Wednesday, December 29, 2004

book about Cuban Civil War Fidelio I cant wait to read this book

"A Cuban woman who moved to New Orleans in the 1850s and eloped with her American lover, [her name was] Loreta Janeta Velazquez, fought in the Civil War for the Confederacy as the cross-dressing Harry T. Buford.

As Buford, she single-handedly organized an Arkansas regiment; participated in the historic battles of Bull Run, Balls Bluff, Fort Donelson, and Shiloh; romanced men and women; and eventually decided that spying as a woman better suited her Confederate cause than fighting as a man.

In the North, she posed as a double agent and worked to traffic information, drugs, and counterfeit bills to support the Confederate cause. She was even hired by the Yankee secret service to find 'the woman . . . traveling and figuring as a Confederate agent' — Velazquez herself."
This is sort of a Cuban-Southerner-Confederate "Fidelio." I will do some more research on this subject which is sure to become my next series of drawings.

Loreta Janeta Velazquez hereby displaces Cuban Confederate Colonel: The Life of Ambrosio José Gonzales by Antonio Rafael de la Cova and the definitive biography of a Cuban and Confederate rebel; as my next obsessive subject.

Get the book here.

Online statistics are a tremendously valuable tool for anyone trying to do business on the Internet. They can also be seductive and maddening.

For example, our gallery website gets about 525,000 hits a month, but this last October it received a whooping 1,048,825 hits (our first month over one million hits) and 48% of those hits came on October 7, 2004.

I called my ISP to verify that this was correct and not a blip in their stats program, and the stats are correct.

So now I'm going crazy trying to figure out what happened on October 7, 2004 to cause nearly half a million people to come to our gallery website.

And the closest answer that I can come up with, is the fact that on October 7, 2004 I was on the Kojo Nmandi show!

But that fact alone cannot equate to 458,448 hits in one day, and in reviewing the show's audio files, the website is never given out or mentioned. And most of the hits came during hour three of that Internet day, whatever that means. And 36% of the hits that month came directly to the gallery URL, which means that those people knew our website; only about 5% of the hits came through referral from search engines.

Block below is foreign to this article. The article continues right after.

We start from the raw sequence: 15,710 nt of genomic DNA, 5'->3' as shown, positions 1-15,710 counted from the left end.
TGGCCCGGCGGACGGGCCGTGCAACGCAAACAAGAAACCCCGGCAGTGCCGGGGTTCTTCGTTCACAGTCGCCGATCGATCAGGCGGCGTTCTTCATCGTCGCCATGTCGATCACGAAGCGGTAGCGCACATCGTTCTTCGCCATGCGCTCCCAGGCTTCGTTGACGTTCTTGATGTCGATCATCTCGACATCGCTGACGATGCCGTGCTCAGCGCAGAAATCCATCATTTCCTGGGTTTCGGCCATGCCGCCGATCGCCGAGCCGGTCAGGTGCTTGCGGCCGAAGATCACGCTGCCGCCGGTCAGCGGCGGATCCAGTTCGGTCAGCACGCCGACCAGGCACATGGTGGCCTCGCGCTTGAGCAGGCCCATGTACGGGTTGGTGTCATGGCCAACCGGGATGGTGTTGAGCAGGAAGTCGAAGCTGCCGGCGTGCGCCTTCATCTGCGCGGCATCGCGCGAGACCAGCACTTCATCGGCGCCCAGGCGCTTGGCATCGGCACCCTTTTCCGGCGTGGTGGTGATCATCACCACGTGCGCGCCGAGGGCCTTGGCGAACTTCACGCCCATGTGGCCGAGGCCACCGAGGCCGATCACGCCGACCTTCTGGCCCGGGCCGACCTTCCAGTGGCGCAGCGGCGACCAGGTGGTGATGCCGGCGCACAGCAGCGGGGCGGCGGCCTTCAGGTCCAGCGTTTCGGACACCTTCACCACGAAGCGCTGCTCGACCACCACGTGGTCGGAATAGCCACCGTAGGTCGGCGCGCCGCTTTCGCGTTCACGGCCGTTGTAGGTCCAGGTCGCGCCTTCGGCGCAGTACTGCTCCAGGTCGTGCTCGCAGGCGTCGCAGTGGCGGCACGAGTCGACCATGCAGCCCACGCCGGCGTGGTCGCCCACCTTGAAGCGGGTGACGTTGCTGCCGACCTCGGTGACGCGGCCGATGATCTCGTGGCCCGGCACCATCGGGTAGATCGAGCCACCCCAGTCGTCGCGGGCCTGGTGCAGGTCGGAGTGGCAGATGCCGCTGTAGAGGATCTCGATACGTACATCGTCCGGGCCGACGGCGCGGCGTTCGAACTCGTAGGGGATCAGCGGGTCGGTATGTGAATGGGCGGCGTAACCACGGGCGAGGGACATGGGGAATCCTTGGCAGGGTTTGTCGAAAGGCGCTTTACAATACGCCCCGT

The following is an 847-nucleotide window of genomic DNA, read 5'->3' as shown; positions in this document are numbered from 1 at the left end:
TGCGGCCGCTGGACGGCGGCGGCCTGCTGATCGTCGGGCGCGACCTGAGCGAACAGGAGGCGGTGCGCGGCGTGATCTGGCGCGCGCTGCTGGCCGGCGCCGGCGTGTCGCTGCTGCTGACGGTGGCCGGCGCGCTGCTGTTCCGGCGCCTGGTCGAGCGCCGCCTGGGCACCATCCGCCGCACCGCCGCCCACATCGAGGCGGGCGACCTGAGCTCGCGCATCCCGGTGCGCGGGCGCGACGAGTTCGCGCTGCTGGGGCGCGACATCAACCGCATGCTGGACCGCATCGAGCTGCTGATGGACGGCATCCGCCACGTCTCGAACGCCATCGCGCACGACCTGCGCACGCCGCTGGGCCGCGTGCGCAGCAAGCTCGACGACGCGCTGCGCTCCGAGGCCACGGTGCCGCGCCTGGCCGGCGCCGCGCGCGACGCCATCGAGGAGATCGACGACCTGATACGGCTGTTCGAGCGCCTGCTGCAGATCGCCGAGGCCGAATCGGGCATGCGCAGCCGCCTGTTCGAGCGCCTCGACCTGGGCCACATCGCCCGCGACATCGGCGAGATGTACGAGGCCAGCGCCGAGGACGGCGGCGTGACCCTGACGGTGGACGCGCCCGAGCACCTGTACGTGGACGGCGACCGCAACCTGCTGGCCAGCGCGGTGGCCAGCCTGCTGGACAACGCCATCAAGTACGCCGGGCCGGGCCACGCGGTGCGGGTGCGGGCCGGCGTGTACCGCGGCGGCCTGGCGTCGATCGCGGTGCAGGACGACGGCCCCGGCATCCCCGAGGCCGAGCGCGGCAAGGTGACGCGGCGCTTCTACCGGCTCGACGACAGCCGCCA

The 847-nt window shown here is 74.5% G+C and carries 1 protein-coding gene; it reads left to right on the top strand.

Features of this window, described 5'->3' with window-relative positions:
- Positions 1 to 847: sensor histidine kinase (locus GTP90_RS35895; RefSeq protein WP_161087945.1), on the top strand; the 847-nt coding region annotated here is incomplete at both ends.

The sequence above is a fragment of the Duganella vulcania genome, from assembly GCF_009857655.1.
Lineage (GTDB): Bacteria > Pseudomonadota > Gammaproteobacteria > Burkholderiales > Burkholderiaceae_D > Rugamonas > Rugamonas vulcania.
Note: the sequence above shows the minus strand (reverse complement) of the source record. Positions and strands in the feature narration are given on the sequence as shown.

Next is for us to review our October sales and see how many Internet sales we had in October.

For Women Photographers

Secondsight's next meeting will be held on Friday, January 28, 2005. The guest speaker will be Connie Imboden.

Secondsight is an organization dedicated to the advancement of women photographers through support, communication and sharing of ideas and opportunities. Secondsight is committed to supporting photographers at every stage of their careers, from students to professionals. Each bi-monthly meeting includes an introductory session, a guest speaker, portfolio sharing and discussion groups. Each photographer will have the opportunity to present their work within a small group of other photographers, ask for constructive criticism, gain knowledge or simply share their artistic vision and techniques.

For more info visit Secondsight's website.

More Questions for our WaPo critic art test

My DC Art Test seems to have raised some interest among some of you.

DC area artist Rosetta DeBerardinis adds the following questions:

1. What is Gallery magazine?
2. Who was DC artist Alma Thomas?
3. What is the group Americans for the Arts?
4. Where is Penn Quarter?
5. Which DC artist is known for his hearts?
6. Which was the first contemporary art museum in America?

While James W. Bailey (as it is to be expected) submits one of the longest questions ever devised for an DC Art SAT:

"If you found yourself being extradited to permanent life-long exile on a remote non-populated island (Navassa Island near Haiti comes to mind) because of a perceived subversive piece of art criticism printed in the Washington Post that severely disturbed the national security interests of the United States, and you could choose to take with you one work of art from any living contemporary artist, or any one work of art from any private or museum collection in the world (including the Mona Lisa from the Louvre), what piece would you choose and why?"
That's an easy one for me. I would take Adam Bradley's lifesize sculpture Please. There's enough knives and hardware in that piece to help half a dozen people survive and even start a small war on that island.

New Gallery in Town

Emma Mae Gallery, founded by Sandra Butler-Truesdale, opened last month in Washington. The new gallery is located at 1515 U Street, NW in Washington, DC. For further information call 202-667-0634 or 202-246-6300

Currently on view there are works by Sandra Butler-Truesdale, John Zaire El-Badr, Afrika Midnight Asha Abney and many others.